The goal of Smithsonian Institution’s Second Opinion website is to be a catalyst for a national conversation on critical issues facing the nation.

To that end, we invite you to host your own conversation in your community, and share the results with us at SecondOpinionReact@si.edu. We’ll post selected responses from individuals and groups as part of the Vox Populi area of the website.

To host a conversation is simple:

- Invite a group of friends, acquaintances and others who have a variety of differing opinions about the issue being discussed.
- Set aside 90 minutes or so for discussion
- Use the questions below (or download the PDF) and use them to guide your conversation
- Have as a goal not for any one person to “win” a debate, but rather that each point of view is understood by the others, even if they disagree with that point of view.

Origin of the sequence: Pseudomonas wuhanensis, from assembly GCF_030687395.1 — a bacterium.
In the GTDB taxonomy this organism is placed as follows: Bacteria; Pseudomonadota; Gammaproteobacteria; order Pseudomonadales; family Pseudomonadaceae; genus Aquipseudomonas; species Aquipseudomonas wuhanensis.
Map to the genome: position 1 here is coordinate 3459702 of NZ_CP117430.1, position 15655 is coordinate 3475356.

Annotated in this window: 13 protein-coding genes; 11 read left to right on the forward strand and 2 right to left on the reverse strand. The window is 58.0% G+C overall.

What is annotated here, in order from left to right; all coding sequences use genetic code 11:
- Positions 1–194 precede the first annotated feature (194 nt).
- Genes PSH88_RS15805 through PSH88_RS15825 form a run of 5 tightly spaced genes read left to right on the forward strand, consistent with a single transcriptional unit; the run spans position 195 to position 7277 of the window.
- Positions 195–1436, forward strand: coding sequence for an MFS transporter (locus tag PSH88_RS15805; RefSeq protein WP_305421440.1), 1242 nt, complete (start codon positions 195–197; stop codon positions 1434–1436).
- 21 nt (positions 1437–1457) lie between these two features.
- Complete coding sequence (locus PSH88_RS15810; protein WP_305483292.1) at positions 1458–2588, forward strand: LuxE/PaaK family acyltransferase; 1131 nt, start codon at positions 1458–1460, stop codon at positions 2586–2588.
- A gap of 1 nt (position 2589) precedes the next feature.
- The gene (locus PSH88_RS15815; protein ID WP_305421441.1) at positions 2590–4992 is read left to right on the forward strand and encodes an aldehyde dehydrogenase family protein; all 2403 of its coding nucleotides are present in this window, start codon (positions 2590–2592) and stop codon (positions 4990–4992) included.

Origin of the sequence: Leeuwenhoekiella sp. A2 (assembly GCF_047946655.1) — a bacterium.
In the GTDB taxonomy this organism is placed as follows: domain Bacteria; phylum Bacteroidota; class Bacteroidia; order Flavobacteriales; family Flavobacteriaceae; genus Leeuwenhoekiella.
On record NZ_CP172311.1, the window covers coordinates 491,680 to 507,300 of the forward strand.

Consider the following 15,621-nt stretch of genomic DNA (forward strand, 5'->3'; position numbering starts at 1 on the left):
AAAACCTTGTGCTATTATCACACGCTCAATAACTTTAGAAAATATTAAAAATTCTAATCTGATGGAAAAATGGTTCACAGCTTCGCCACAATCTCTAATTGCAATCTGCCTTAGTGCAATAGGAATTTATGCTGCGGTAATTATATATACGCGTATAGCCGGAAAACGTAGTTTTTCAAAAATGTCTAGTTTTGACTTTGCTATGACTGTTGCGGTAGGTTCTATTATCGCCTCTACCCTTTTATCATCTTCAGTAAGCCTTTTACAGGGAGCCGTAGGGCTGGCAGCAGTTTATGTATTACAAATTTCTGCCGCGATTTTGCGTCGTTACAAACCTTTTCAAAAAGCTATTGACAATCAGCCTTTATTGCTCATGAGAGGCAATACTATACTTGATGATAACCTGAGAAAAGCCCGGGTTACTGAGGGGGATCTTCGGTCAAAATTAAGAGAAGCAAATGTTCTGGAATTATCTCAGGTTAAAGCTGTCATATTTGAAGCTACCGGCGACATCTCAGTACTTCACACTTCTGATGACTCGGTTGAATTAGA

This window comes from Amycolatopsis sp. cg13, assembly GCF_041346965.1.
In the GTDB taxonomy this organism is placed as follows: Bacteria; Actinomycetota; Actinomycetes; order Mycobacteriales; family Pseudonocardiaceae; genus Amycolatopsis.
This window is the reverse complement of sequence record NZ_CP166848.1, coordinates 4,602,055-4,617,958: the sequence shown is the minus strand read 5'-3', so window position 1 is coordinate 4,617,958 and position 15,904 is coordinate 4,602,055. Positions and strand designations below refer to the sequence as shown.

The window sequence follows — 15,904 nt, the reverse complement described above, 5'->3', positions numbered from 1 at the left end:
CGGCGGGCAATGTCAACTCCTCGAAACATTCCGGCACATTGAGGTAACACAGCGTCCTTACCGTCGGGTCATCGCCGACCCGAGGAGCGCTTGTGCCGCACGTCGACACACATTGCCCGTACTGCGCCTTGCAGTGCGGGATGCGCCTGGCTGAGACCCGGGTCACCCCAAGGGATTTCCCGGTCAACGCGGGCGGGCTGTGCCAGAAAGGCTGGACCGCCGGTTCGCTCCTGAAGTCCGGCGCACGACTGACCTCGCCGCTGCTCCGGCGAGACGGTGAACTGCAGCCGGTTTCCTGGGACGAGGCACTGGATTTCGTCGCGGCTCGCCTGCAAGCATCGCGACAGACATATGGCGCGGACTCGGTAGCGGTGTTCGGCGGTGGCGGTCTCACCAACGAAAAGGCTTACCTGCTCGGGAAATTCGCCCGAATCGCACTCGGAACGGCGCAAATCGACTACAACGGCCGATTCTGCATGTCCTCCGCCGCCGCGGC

- Capture your ideas, conversation, and common ground in writing, audio, or video
- Reach out to us at SecondOpinionReact@si.edu and share your experience. We’ll post selected conversations here.

Thanks so much for your participation in this inaugural Second Opinion conversation!

The overall theme we are exploring in this edition of Second Opinion is:

Given the impact on the planet that the rise of the human species has already had over the past millennia – the dawn of agriculture, land and water use, emerging infectious and non-communicable disease, climate change, species extinction and other challenges – is there reason to be optimistic about the future of Earth, and our place in it? Will our species have the ideas, means – and the will – to successfully adapt to this upcoming era of global change and to alter its course?

QUESTIONS:

[THE CHALLENGES: SCIENTIFIC, TECHNICAL, SOCIAL, AND CULTURAL]